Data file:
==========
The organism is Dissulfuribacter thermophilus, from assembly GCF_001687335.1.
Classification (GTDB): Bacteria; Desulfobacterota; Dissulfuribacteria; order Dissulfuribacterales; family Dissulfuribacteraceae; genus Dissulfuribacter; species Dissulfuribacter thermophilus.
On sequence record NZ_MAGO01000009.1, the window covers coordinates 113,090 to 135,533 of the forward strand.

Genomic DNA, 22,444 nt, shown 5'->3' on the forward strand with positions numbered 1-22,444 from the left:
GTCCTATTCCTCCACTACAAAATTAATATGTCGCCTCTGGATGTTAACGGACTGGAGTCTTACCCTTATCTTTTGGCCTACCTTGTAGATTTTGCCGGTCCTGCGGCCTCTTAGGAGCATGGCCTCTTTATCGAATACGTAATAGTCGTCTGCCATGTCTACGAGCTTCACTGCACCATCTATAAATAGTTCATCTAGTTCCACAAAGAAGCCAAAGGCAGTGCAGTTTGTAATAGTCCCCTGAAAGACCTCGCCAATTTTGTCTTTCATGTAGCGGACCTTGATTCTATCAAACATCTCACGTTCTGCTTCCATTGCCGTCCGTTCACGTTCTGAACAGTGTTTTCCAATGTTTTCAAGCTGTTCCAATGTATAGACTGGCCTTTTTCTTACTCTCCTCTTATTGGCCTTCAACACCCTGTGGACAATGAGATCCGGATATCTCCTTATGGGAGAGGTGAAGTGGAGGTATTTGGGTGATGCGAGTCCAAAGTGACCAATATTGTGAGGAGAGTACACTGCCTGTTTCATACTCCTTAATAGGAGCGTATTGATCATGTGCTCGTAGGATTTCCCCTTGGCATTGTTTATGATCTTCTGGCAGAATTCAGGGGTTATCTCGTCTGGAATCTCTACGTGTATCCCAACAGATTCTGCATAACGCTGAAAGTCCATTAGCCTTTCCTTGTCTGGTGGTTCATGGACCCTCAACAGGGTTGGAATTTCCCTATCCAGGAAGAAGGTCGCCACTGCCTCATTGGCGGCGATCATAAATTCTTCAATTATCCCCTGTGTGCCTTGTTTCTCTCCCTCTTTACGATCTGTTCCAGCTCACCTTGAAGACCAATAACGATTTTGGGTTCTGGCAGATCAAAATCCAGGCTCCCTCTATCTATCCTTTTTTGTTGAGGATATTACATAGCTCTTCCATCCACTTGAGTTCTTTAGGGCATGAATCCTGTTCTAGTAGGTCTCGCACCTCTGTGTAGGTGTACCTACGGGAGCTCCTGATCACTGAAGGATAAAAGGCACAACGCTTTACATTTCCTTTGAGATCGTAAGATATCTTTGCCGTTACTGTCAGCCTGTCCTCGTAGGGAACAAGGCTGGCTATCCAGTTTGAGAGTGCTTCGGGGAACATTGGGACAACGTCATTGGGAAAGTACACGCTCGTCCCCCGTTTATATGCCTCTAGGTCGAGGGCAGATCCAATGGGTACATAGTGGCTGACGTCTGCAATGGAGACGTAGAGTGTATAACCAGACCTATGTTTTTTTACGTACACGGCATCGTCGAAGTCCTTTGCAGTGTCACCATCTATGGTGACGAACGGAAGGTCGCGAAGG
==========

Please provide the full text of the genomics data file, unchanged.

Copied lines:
The organism is Dissulfuribacter thermophilus, from assembly GCF_001687335.1.
Classification (GTDB): Bacteria; Desulfobacterota; Dissulfuribacteria; order Dissulfuribacterales; family Dissulfuribacteraceae; genus Dissulfuribacter; species Dissulfuribacter thermophilus.
On sequence record NZ_MAGO01000009.1, the window covers coordinates 113,090 to 135,533 of the forward strand.

Genomic DNA, 22,444 nt, shown 5'->3' on the forward strand with positions numbered 1-22,444 from the left:
GTCCTATTCCTCCACTACAAAATTAATATGTCGCCTCTGGATGTTAACGGACTGGAGTCTTACCCTTATCTTTTGGCCTACCTTGTAGATTTTGCCGGTCCTGCGGCCTCTTAGGAGCATGGCCTCTTTATCGAATACGTAATAGTCGTCTGCCATGTCTACGAGCTTCACTGCACCATCTATAAATAGTTCATCTAGTTCCACAAAGAAGCCAAAGGCAGTGCAGTTTGTAATAGTCCCCTGAAAGACCTCGCCAATTTTGTCTTTCATGTAGCGGACCTTGATTCTATCAAACATCTCACGTTCTGCTTCCATTGCCGTCCGTTCACGTTCTGAACAGTGTTTTCCAATGTTTTCAAGCTGTTCCAATGTATAGACTGGCCTTTTTCTTACTCTCCTCTTATTGGCCTTCAACACCCTGTGGACAATGAGATCCGGATATCTCCTTATGGGAGAGGTGAAGTGGAGGTATTTGGGTGATGCGAGTCCAAAGTGACCAATATTGTGAGGAGAGTACACTGCCTGTTTCATACTCCTTAATAGGAGCGTATTGATCATGTGCTCGTAGGATTTCCCCTTGGCATTGTTTATGATCTTCTGGCAGAATTCAGGGGTTATCTCGTCTGGAATCTCTACGTGTATCCCAACAGATTCTGCATAACGCTGAAAGTCCATTAGCCTTTCCTTGTCTGGTGGTTCATGGACCCTCAACAGGGTTGGAATTTCCCTATCCAGGAAGAAGGTCGCCACTGCCTCATTGGCGGCGATCATAAATTCTTCAATTATCCCCTGTGTGCCTTGTTTCTCTCCCTCTTTACGATCTGTTCCAGCTCACCTTGAAGACCAATAACGATTTTGGGTTCTGGCAGATCAAAATCCAGGCTCCCTCTATCTATCCTTTTTTGTTGAGGATATTACATAGCTCTTCCATCCACTTGAGTTCTTTAGGGCATGAATCCTGTTCTAGTAGGTCTCGCACCTCTGTGTAGGTGTACCTACGGGAGCTCCTGATCACTGAAGGATAAAAGGCACAACGCTTTACATTTCCTTTGAGATCGTAAGATATCTTTGCCGTTACTGTCAGCCTGTCCTCGTAGGGAACAAGGCTGGCTATCCAGTTTGAGAGTGCTTCGGGGAACATTGGGACAACGTCATTGGGAAAGTACACGCTCGTCCCCCGTTTATATGCCTCTAGGTCGAGGGCAGATCCAATGGGTACATAGTGGCTGACGTCTGCAATGGAGACGTAGAGTGTATAACCAGACCTATGTTTTTTTACGTACACGGCATCGTCGAAGTCCTTTGCAGTGTCACCATCTATGGTGACGAACGGAAGGTCGCGAAGG